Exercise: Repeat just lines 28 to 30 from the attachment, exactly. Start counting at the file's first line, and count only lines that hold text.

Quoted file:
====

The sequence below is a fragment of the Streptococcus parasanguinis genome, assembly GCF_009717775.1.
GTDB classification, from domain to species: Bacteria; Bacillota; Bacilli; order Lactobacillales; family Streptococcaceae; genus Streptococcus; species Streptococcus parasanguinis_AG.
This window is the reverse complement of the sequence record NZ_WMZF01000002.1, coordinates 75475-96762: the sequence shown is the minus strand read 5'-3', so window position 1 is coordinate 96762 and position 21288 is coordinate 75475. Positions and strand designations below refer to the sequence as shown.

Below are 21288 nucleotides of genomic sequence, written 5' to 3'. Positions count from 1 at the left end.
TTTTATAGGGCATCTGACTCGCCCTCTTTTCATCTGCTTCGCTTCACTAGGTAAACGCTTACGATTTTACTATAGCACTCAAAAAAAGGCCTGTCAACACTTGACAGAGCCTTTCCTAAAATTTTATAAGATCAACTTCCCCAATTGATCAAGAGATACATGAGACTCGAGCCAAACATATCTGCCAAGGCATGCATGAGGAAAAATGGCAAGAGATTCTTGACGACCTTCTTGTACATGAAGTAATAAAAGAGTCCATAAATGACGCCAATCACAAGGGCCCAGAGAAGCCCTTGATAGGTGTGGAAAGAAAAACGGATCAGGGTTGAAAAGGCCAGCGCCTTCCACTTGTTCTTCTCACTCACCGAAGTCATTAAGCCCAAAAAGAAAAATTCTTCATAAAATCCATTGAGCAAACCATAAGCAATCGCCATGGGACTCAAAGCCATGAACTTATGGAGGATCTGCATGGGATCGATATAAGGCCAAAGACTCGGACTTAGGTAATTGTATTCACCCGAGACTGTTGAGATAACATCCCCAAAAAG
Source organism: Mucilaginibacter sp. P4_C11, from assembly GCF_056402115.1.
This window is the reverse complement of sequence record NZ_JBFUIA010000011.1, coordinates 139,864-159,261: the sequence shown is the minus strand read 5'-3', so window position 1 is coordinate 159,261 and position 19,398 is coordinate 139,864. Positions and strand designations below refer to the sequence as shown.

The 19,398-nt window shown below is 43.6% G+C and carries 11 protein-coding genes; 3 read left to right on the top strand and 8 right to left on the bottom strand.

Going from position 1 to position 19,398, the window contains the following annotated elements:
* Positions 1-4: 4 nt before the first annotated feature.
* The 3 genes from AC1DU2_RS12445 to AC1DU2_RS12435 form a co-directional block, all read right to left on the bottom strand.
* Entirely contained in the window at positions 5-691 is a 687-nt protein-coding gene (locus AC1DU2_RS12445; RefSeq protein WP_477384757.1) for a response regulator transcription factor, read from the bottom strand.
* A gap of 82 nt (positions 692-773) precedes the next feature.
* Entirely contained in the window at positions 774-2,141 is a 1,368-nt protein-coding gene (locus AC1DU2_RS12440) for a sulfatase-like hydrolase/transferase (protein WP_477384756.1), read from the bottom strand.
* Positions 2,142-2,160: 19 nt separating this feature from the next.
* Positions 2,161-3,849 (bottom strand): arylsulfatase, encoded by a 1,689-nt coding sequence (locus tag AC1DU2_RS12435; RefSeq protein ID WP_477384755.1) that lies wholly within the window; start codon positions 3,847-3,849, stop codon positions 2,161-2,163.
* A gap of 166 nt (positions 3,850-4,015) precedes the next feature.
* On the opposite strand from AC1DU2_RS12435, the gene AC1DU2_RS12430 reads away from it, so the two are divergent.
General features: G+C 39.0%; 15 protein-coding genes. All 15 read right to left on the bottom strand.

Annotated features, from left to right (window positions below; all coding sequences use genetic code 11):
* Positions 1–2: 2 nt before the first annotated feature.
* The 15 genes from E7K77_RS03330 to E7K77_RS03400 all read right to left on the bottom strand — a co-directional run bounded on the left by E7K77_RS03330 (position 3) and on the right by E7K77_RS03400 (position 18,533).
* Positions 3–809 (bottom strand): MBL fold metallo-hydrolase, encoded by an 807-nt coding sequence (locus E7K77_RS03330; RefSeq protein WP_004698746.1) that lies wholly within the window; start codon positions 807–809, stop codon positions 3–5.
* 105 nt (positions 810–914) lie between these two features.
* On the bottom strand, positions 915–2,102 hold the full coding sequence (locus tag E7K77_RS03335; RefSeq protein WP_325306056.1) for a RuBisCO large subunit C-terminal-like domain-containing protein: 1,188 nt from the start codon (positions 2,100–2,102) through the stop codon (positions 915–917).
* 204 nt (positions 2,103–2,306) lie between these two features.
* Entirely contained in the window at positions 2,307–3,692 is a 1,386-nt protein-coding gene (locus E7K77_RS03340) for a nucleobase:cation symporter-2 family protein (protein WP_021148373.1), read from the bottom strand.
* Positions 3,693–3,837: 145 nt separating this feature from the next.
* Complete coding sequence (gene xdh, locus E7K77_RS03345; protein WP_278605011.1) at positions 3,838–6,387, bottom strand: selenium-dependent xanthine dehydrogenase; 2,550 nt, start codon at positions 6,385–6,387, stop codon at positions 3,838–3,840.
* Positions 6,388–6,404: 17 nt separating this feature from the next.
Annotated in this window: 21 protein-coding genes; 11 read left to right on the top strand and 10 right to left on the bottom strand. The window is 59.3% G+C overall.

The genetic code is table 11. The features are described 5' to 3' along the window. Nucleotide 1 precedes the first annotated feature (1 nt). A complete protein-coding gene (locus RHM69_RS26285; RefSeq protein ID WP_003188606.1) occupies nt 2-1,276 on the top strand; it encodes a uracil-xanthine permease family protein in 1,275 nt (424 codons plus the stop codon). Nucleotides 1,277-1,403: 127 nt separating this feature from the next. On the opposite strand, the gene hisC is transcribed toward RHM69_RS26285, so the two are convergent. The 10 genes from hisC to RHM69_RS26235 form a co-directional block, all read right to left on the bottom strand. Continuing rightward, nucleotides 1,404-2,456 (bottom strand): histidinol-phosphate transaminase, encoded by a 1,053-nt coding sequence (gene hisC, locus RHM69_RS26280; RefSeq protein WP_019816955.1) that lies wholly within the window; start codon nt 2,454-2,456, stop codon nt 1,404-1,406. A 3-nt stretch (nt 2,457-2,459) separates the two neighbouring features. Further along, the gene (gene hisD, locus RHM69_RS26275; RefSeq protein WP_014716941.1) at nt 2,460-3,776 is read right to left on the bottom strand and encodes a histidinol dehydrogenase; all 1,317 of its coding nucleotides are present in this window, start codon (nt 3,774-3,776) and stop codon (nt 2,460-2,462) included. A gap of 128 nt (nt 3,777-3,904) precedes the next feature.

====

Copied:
* Positions 3,693–3,837: 145 nt separating this feature from the next.
* Complete coding sequence (gene xdh, locus E7K77_RS03345; protein WP_278605011.1) at positions 3,838–6,387, bottom strand: selenium-dependent xanthine dehydrogenase; 2,550 nt, start codon at positions 6,385–6,387, stop codon at positions 3,838–3,840.
* Positions 6,388–6,404: 17 nt separating this feature from the next.